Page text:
• First 8 bytes: Pin states. All pins are off.
  • First opcode (01). This is an AND gate.
    • Pin states for the AND’s inputs. Both are off. (00 00)
    • A list of 16-bit addresses that will receive this gate’s output.
      • Address of Pin 2 (00 01)
      • End of list (FF)
  • Second opcode (07). This exits a chip. Since this is the outermost chip, after this opcode is the end of the chip’s electrical data. The parameters for this opcode are a list of lists which describes ‘nodes’, or places where we need to copy a pin state directly from one place to another.
    • First list:
      • Source address (00 02). This is Pin 3.
      • First destination (00 09). This is the first pin of the AND gate.
      • End of list (FF)
    • Second list:
      • Source address (00 03). This is Pin 4.
      • First destination (00 0a). This is the second pin of the AND gate.
      • End of list (FF)
    • End of list (FF)
  • Afterwards is garbage. In this case, (FF FF FF). This is probably left over in memory at the time the chip was compiled, and doesn’t mean anything. The chip interpreter doesn’t read this data.

Chip Disassembler

So, I figured out (I think) the entire file format, and wrote a Python script to disassemble it into something a little more human-readable. The above example chip disassembles to:

Sample Chip Disassembly

Chip1 {
    HELP       '1'
    HELP       '2 OUTPUT'
    HELP       '3 INPUT 1'
    HELP       '4 INPUT 2'
    HELP       '5'
    HELP       '6'
    HELP       '7'
    HELP       '8'
    PIN        Chip1_pin2<0> 'out'
    PIN        Chip1_pin3<0> 'in'
    PIN        Chip1_pin4<0> 'in'
    AND        AND1_in0<0> AND1_in1<0> => [Chip1_pin2<0>]
    Node       Chip1_pin3<0> => [AND1_in0<0>]
    Node       Chip1_pin4<0> => [AND1_in1<0>]

Wallhugger Disassembly

For a more exciting example, now we can finally see inside the wallhugger chip! Converting this to a graphical schematic is left as an exercise to the reader 🙂

Chip1 {
    HELP       'Wall Hugger'
    HELP       '1 Top thruster    ^ Hook up pins'
    HELP       '2 Left bumper     ^ as described.'
    HELP       '3 Left thruster   ^ This chip will'
    HELP       '4 Bottom bumper   ^ cause a robot'
    HELP       '5 Bottom thruster ^ to follow(hug)'
    HELP       '6 Right bumper    ^ the walls of a'
    HELP       '7 Right thruster  ^ room.'
    HELP       '8 Top bumper      ^'
    PIN        Chip1_pin1<0> 'out'
    PIN        Chip1_pin2<0> 'in'
    PIN        Chip1_pin3<0> 'out'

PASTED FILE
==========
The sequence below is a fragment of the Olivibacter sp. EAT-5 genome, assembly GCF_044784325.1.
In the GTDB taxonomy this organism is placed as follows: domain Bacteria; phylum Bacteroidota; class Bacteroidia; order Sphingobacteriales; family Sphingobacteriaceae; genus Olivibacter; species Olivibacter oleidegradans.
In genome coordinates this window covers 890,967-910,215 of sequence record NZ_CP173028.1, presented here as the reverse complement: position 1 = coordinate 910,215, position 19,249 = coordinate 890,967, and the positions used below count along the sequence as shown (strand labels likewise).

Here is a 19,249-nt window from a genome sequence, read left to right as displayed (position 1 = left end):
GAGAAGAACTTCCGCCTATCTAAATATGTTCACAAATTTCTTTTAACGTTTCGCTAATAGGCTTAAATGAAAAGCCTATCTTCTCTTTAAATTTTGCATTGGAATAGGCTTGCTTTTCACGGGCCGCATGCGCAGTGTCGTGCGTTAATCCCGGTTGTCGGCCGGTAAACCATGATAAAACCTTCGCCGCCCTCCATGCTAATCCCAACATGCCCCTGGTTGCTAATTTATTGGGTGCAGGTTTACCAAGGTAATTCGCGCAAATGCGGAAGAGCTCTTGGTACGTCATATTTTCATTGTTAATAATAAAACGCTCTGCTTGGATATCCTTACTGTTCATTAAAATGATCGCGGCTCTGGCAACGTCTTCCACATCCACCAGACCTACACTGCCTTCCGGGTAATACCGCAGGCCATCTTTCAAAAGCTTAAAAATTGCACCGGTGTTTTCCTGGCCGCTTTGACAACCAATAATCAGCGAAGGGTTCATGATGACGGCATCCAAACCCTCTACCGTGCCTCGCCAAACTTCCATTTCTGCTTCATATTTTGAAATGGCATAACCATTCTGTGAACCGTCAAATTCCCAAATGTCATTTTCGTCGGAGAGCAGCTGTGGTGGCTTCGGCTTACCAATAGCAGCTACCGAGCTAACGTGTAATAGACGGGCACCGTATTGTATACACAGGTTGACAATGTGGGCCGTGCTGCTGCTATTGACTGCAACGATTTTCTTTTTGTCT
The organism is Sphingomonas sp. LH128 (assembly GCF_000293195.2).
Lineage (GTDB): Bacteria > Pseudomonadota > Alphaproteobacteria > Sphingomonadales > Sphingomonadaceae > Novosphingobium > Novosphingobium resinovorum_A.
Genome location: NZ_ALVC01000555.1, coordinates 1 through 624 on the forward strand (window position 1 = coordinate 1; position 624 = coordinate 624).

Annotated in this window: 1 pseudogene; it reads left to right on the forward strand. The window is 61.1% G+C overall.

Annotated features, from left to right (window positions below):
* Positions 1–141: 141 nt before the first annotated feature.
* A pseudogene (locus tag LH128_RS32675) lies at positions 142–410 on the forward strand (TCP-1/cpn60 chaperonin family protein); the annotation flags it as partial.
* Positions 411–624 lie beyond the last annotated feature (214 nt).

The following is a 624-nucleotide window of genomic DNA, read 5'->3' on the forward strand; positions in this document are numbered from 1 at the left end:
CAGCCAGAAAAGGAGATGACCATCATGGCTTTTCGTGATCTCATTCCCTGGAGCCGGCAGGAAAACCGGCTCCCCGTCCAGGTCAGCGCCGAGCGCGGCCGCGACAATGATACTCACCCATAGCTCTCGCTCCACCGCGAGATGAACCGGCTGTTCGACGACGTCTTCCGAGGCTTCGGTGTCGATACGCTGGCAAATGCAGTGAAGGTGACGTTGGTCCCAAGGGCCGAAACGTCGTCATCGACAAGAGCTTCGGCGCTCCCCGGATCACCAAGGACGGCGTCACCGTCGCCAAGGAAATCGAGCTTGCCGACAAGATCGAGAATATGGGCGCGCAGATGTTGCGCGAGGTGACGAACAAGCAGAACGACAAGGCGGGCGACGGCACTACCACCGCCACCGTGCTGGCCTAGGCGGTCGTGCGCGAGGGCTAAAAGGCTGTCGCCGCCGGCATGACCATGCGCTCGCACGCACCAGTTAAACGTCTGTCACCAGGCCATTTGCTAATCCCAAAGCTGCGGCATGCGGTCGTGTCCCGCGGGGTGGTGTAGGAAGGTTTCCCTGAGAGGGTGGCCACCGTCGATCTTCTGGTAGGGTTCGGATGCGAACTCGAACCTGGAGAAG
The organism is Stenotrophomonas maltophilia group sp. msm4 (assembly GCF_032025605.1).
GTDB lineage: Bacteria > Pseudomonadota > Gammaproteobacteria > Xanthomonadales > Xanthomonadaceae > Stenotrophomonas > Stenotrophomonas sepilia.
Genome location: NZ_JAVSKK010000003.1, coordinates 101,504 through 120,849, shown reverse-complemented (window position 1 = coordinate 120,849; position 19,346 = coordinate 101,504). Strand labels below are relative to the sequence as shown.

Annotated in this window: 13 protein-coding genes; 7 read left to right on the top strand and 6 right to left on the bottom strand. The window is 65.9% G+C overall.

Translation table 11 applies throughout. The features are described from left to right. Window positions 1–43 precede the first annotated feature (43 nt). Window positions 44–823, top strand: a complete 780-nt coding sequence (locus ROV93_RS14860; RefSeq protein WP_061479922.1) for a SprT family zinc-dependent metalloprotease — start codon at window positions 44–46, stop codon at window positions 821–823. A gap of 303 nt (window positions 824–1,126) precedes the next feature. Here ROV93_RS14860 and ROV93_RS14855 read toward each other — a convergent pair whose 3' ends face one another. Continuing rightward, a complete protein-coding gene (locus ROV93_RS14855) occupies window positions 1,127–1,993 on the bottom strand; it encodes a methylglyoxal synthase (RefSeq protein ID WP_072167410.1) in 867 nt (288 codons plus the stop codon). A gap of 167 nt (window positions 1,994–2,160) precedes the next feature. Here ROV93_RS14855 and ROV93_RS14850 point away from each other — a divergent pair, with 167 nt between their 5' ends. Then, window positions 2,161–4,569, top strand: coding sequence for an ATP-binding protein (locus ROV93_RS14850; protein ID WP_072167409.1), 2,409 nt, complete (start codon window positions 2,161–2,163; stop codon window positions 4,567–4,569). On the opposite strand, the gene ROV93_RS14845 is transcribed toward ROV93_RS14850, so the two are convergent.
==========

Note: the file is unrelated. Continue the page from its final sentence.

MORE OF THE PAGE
PIN        Chip1_pin4<0> 'in'
    PIN        Chip1_pin8<1> 'in'
    PIN        Chip1_pin7<1> 'out'
    PIN        Chip1_pin6<0> 'in'
    PIN        Chip1_pin5<0> 'out'
    OR         OR1_in0<0> OR1_in1<0> => [Chip1_pin5<0>]
    OR         OR2_in0<0> OR2_in1<0> => [OR1_in1<0>]
    OR         OR3_in0<0> OR3_in1<0> => [Chip1_pin3<0>]
    OR         OR4_in0<0> OR4_in1<0> => [OR3_in1<0>]
    AND        AND1_in0<0> AND1_in1<1> => [OR2_in1<0>, OR4_in1<0>]
    OR         OR5_in0<1> OR5_in1<0> => [Chip1_pin7<1>]
    OR         OR6_in0<0> OR6_in1<0> => [OR5_in1<0>]
    AND        AND2_in0<0> AND2_in1<0> => [OR2_in0<0>, OR6_in1<0>]
    AND        AND3_in0<0> AND3_in1<0> => [OR6_in0<0>, OR8_in0<0>]
    OR         OR7_in0<0> OR7_in1<0> => [Chip1_pin1<0>]
    OR         OR8_in0<0> OR8_in1<0> => [OR7_in1<0>]
    AND        AND4_in0<0> AND4_in1<0> => [OR4_in0<0>, OR8_in1<0>]
    NOT        NOT1_in0<1> => [AND1_in0<0>, AND3_in0<0>, AND4_in1<0>, AND2_in0<0>]
    OR         OR9_in0<1> OR9_in1<0> => [NOT1_in0<1>]
    OR         OR10_in0<0> OR10_in1<0> => [OR9_in1<0>]
    OR         OR11_in0<0> OR11_in1<1> => [OR9_in0<1>]
    Chip2 {
        PIN        Chip2_pin1<1>
        PIN        Chip2_pin2<0>
        PIN        Chip2_pin3<0>
        PIN        Chip2_pin4<0>
        PIN        Chip2_pin8<1>
        PIN        Chip2_pin7<0>
        PIN        Chip2_pin6<0>
        PIN        Chip2_pin5<0>
        FF<01>     FF1_in0<0> FF1_in1<1> => [Chip2_pin5<0>] []
        OR         OR12_in0<0> OR12_in1<0> => [FF1_in0<0>]
        OR         OR13_in0<1> OR13_in1<0> => [FF1_in1<1>]
        OR         OR14_in0<0> OR14_in1<0> => [OR13_in1<0>]
        OR         OR15_in0<0> OR15_in1<0> => [OR12_in0<0>]
        OR         OR16_in0<0> OR16_in1<0> => [OR15_in1<0>]
        FF<01>     FF2_in0<0> FF2_in1<1> => [Chip2_pin6<0>] []
        OR         OR17_in0<0> OR17_in1<0> => [FF2_in0<0>]
        OR         OR18_in0<0> OR18_in1<1> => [FF2_in1<1>]
        OR         OR19_in0<0> OR19_in1<0> => [OR17_in0<0>]
        OR         OR20_in0<0> OR20_in1<0> => [OR19_in1<0>]
        OR         OR21_in0<0> OR21_in1<0> => [OR18_in0<0>]
        FF<01>     FF3_in0<0> FF3_in1<1> => [Chip2_pin7<0>] []
        OR         OR22_in0<0> OR22_in1<0> => [FF3_in0<0>]
        OR         OR23_in0<0> OR23_in1<1> => [FF3_in1<1>]
        OR         OR24_in0<0> OR24_in1<0> => [OR22_in0<0>]
        OR         OR25_in0<0> OR25_in1<0> => [OR24_in1<0>]
        OR         OR26_in0<0> OR26_in1<0> => [OR23_in0<0>]
        FF<10>     FF4_in0<1> FF4_in1<0> => [Chip2_pin8<1>] []
        OR         OR27_in0<1> OR27_in1<0> => [FF4_in0<1>]
        OR         OR28_in0<0> OR28_in1<0> => [FF4_in1<0>]